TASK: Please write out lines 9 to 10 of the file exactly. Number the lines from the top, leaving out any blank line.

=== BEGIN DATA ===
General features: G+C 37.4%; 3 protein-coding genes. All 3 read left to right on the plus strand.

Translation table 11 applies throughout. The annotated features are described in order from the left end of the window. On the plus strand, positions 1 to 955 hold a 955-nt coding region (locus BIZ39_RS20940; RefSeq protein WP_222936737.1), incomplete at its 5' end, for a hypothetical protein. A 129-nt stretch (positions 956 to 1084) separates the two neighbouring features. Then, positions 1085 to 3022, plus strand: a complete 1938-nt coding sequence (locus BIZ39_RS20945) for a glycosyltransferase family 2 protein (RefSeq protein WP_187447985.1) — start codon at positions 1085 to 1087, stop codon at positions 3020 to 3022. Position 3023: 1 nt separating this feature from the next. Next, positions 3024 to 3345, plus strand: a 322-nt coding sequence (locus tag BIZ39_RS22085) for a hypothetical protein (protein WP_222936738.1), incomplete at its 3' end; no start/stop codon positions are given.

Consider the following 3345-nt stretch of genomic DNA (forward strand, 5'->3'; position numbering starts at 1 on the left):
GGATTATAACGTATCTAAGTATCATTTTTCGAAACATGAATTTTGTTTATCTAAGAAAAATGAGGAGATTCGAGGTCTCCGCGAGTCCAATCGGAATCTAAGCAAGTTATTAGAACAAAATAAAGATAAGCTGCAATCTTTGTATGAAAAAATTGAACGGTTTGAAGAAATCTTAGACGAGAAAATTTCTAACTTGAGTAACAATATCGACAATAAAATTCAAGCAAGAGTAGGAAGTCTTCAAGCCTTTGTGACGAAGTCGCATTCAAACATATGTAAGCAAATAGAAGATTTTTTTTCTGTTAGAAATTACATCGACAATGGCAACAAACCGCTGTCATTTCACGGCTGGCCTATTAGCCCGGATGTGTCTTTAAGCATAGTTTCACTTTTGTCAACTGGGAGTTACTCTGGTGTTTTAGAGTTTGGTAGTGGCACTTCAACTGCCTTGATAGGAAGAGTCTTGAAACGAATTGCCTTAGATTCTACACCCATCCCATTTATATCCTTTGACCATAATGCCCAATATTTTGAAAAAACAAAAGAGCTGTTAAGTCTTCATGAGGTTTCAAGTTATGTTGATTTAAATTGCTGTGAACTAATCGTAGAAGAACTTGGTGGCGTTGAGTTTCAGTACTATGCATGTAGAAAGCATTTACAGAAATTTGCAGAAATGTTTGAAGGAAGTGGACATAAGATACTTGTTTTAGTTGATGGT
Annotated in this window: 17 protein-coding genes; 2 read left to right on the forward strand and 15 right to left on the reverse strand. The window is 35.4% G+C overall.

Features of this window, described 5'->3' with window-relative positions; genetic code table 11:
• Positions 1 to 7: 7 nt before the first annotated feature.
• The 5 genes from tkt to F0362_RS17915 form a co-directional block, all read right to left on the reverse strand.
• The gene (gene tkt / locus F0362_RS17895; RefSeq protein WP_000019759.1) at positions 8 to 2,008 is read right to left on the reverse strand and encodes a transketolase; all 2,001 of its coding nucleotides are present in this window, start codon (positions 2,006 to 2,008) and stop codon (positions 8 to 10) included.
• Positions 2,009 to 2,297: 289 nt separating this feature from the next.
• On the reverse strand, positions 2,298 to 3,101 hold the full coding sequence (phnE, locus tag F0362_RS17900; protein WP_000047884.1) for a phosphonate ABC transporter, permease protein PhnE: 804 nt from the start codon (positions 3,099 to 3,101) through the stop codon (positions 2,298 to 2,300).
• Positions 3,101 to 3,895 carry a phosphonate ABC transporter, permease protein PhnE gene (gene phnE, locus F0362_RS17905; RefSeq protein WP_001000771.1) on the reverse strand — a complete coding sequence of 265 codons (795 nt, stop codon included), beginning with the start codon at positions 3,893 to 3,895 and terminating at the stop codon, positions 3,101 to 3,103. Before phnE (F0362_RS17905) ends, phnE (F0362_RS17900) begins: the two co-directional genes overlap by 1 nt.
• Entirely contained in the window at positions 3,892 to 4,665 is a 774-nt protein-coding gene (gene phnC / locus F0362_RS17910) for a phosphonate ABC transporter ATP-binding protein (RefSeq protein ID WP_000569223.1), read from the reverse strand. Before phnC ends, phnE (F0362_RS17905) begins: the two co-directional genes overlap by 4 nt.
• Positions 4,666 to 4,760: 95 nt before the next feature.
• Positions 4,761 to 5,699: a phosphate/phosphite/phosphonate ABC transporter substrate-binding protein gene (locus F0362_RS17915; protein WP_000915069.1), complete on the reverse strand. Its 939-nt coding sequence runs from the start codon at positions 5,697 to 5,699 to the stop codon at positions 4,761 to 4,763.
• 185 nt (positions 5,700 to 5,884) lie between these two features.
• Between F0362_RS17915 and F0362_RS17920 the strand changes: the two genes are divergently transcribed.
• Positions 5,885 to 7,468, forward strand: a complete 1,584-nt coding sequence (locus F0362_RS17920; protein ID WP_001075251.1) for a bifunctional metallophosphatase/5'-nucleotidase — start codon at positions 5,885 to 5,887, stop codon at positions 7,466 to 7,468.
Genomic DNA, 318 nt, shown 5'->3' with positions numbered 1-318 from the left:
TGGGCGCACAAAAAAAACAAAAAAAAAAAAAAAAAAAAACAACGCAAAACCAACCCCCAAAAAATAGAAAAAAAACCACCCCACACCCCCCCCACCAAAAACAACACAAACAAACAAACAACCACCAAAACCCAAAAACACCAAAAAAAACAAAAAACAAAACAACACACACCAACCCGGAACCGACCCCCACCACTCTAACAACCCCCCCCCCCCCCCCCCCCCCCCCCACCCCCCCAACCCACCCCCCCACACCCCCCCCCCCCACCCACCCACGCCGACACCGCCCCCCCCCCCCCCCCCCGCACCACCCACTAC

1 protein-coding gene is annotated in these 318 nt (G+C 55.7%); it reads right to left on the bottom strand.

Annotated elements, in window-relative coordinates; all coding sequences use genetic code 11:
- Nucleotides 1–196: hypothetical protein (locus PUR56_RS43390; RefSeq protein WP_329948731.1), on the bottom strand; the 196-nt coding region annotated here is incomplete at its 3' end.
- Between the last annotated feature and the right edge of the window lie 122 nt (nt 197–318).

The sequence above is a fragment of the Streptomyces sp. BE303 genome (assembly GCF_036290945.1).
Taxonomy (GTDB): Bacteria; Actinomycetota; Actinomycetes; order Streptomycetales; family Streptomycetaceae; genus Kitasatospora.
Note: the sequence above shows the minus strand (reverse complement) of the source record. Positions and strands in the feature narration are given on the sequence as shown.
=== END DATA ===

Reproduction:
• The gene (gene tkt / locus F0362_RS17895; RefSeq protein WP_000019759.1) at positions 8 to 2,008 is read right to left on the reverse strand and encodes a transketolase; all 2,001 of its coding nucleotides are present in this window, start codon (positions 2,006 to 2,008) and stop codon (positions 8 to 10) included.
• Positions 2,009 to 2,297: 289 nt separating this feature from the next.